It’s both telling and fitting that Ridley Scott’s Robin Hood is rated PG-13; telling in that the film is so notably bloodless in its numerous battle scenes—especially compared to Scott’s previous war films, like Gladiator and Black Hawk Down; fitting because, story-wise, you’re not likely to enjoy this movie unless you’re fresh into puberty.
The legend of Robin Hood has been told in numerous TV series and television shows, so if one is going to spend two-and-a-half hours re-telling it, they’d better have one hell of a hook. Scott and screenwriter Brian Helgeland have allegedly presented the true story behind the myth, which would be great if there was a true story to be told. There are lots of theories about Robin Hood, and most of them write him off as an inspirational legend and not a real man; so at best we have a piece of historical fiction posing as history, which we’ve seen a dozen times before.
Unfortunately, the film feels like a greatest hits collection of every swords-and-castles epic ever made, notable only for its inconsistent tone and audacious running time. In his fifth collaboration with Scott this decade, Russell Crowe stars as the titular noble outlaw, who steals from the rich and gives to the poor. Because this version is “historically accurate”, we get tons of backstory and about twenty location changes with title cards explaining the dense plot. It boils down to Robin Longstride (Crowe) and his friends returning home from the Crusades and getting caught up in a political tug-of-war between England’s King John (Oscar Isaac), King Philip of France (Jonathan Zaccai), and the loyal-to-no-one mercenary, Godfrey (Mark Strong).
Robin and company steal the identities of a contingent of knights who were ambushed by Godfrey’s men on their way to deliver the crown of the dead King Richard (Danny Huston); this allows them safe passage to England, where they take up the cause of feeding the poor country folk by stealing from the church’s grain stockpiles. Robin also gets together with Marion Loxley (Cate Blanchett), the widow of the knight whose identity he assumed.
All of this amounts to endless battle scenes with countless CG arrows darkening the sky, and many puzzling conversations that feel more like Men in Tights than Kingdom of Heaven. I’m typically a fan of Brian Helgeland’s writing, but the tiresome cutesy banter between Robin and his men and Robin and Marion are wholly out of place with the rest of the film’s dour attempts at gritty realism. My theory is that there is so little chemistry between Crowe—who, even when he’s cracking wise feels like he’s still weeping over his dead family in Gladiator—and the rest of the cast that the screenwriter resorted to sitcom conventions in the hopes that the audience would wake up (or at least recall a similar situation in Two and a Half Men that made them crack half a smile once).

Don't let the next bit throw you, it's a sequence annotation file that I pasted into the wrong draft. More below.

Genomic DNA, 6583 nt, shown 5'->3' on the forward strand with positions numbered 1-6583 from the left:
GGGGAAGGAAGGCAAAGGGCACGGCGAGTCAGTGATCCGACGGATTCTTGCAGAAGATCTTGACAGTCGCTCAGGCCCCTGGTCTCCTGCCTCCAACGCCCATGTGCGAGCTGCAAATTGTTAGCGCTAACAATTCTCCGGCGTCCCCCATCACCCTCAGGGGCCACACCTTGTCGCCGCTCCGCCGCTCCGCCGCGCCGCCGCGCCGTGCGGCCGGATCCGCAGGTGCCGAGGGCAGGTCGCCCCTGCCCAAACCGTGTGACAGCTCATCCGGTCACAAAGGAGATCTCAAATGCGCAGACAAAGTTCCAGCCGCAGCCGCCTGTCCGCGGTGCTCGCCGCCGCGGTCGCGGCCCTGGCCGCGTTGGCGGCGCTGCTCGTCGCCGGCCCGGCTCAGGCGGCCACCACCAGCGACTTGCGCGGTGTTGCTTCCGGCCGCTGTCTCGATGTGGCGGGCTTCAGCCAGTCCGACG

Scott’s direction can’t be faulted here. It’s serviceable but never dazzling, and I think some of that can be attributed to the rating. There are many instances of people getting axes to the face or being run through with swords, but the cutting and angles are so obtuse that it felt like I was watching the edited-for-time-and-content TV version; though it is the perfect metaphor for the lack of blood in the story, so maybe it’s just cosmically intentional instead of actually intentional.
The history and politics of the story is meaningless in the grand scheme of the legend (especially since most of it is likely untrue). I mean, finding out that the evil Sheriff of Nottingham was actually based on a psychopath who sometimes worked for the King is like finding out that Clark Kent wrote for the Sports column of the Daily Planet instead of being a beat reporter. It’s boring minutiae that, compounded with a dozen or more such inconsequential “factoids”, weighs the movie down to such a degree that you’ll fondly recall the Star Wars prequels’ senate hearings as the good ol’ days of adventure filmmaking.
I can only recommend this movie to Ridley Scott completists and children who’ve never heard of Robin Hood. There’s nothing wrong with the movie per se, but there’s not much right with it, either.